Enneagram type 4, the romantic, or the individualist. 

A few words to describe this type: 

Creative. 

Intuitive.

Daydreamers.

Withdrawn.

Sensitive.

Artistic. 

Let’s pull this into a classroom setting. If you’re an enneagram type four, you’re the daydreamer in the back of the classroom doodling in a notebook. Your key motivator as a type four is to be unique and different, always having the most artistic work. As a true artist, you’re very focused on what’s missing. Whether that’s within yourself, or in your work. You can also be sensitive to criticism, feelings can be hurt when something negative comes up.

How to get the most out of your education as a type four. 

  • Don’t just focus on the negative of feedback, remember to focus on the positive as well.
  • Embrace the artistic side of you and find a way to make your work creative. 
  • Get involved in deep conversations with peers about topics that are interesting to you. 
  • Create aestically pleasing notes and workspace for school work to motivate you. 

Highly personal, individualistic, “true to self.” Self-revealing, emotionally honest, humane. Ironic view of self and life: can be serious and funny, vulnerable and emotionally strong.

– The Enneagram Institute 

Type 4’s go to type 1 in growth and type 2 in stress. 

Are you a type 4? What is important for you to have a successful learning environment? 

Cover photo: Enneagram Worldwide 

Dear Teacher: Thank You For Your Service

Dear Teacher, 

How are you? No, really. Take a minute to close your eyes and really think. How are you doing? 

This school year is unlike any other. Instead of walking into your classroom, putting up creative borders and posters around your classroom, and setting up for students, you sat at your computer waiting for emails, calls, or anything that would indicate how you would be teaching this year. 

Virtual? 

Hybrid? 

In-person? 

Masks? No masks? How much plexiglass would be installed in your classroom?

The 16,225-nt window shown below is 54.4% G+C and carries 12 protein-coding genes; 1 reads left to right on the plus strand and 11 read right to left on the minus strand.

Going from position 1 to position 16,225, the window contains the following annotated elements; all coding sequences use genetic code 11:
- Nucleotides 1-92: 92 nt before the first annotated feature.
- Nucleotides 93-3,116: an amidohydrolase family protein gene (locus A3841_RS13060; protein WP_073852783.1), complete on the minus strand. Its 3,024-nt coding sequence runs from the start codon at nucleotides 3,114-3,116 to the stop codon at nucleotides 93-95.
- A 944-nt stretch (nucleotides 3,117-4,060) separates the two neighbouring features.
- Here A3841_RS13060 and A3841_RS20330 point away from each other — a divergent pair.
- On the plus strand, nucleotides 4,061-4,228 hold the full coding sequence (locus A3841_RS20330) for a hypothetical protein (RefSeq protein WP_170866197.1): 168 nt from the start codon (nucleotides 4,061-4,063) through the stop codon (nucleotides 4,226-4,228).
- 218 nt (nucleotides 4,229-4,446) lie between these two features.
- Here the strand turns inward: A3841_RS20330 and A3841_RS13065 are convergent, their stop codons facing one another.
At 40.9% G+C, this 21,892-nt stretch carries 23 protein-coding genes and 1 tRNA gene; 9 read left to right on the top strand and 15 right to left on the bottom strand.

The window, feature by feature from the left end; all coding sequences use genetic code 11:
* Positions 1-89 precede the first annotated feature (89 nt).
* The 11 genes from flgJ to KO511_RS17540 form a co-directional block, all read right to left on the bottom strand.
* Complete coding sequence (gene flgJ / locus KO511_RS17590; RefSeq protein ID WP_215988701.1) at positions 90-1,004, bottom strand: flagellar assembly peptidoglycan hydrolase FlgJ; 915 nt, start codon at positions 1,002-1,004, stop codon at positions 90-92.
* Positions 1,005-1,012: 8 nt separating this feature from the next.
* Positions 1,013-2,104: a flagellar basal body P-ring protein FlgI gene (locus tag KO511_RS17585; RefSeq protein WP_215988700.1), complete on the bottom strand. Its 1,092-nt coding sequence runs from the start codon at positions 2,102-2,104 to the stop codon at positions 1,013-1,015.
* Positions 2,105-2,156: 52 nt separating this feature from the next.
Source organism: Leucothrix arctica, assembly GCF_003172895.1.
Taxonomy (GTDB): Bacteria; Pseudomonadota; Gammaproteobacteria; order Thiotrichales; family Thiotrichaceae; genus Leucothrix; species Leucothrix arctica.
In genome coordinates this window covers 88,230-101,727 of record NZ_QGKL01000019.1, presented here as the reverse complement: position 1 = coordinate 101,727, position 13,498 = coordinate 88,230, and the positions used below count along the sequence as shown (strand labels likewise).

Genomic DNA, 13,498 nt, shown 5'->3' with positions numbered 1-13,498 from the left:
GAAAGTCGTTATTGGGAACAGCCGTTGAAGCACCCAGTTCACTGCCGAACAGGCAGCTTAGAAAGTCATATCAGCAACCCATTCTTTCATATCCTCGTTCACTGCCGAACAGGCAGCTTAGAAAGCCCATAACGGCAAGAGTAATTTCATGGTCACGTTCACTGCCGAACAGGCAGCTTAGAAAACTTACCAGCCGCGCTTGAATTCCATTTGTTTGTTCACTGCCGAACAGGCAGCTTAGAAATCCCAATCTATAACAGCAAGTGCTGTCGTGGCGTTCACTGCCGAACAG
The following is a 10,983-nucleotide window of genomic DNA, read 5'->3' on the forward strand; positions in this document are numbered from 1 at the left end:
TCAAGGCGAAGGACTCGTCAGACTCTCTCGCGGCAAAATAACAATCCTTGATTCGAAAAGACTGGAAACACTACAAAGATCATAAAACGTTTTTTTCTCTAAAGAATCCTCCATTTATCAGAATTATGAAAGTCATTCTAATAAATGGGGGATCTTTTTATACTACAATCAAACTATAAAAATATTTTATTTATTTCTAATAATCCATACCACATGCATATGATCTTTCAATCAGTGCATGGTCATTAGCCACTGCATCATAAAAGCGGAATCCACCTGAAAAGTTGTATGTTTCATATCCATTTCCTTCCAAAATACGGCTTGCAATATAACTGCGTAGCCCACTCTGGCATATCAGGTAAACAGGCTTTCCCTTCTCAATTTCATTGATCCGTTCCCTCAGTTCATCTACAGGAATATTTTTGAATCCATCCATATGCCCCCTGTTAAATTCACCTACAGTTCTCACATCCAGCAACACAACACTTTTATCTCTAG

It’s natural and okay to feel overwhelmed by the state of this school year. So many of you were told one thing, only to be changed last minute. Those expecting to be all online had to curate a socially distant classroom experience in a matter of hours because districts and higher-ups changed the protocol in the 11th hour. Some who spent all summer working on their socially distant classrooms were changed to all online and had to revamp their whole curriculum overnight. 

You’re expected to teach our “lost generation”, those who won’t have the opportunity at the same education as others have. It can put a certain level of guilt on you as their main source of education! 

But you’re a good teacher. 

You’re trying your best. 

The students are the center of your work. 

How do I know? Because it takes a special heart to be an educator, especially in today’s political world. And I know you wouldn’t be there if you didn’t care about your students as much as you do. 

Think back to one year ago, did you know the term “socially distant”? Would you have ever imagined teaching with a mask on all day? Did you ever see yourself on Zoom teaching concepts that really need to be taught in a personal setting? Like…. How to write….? 

No. No one saw this coming, no one could have prepared us for today. 

Your students are the same way, they were blindsided one day in March when nearly every school shut down with very little notice for an undisclosed amount of time. 

Doctors and nurses on the front lines treating COVID are heroes and need recognition. But maybe our teachers are being somewhat forgotten about. Here you are, putting in as much time and effort as these doctors. You’re working long shifts and giving your whole heart and soul to bring the education back to your communities, putting your life and your family’s lives at risk while you do it. 

Instead of nursing COVID patients back to health, you’re nursing our lost generation back to education. You’re providing our society as a whole a brighter future through your efforts. 

You are seen. You are of immeasurable value. You are the heroes we need right now. 

Thank you for your service.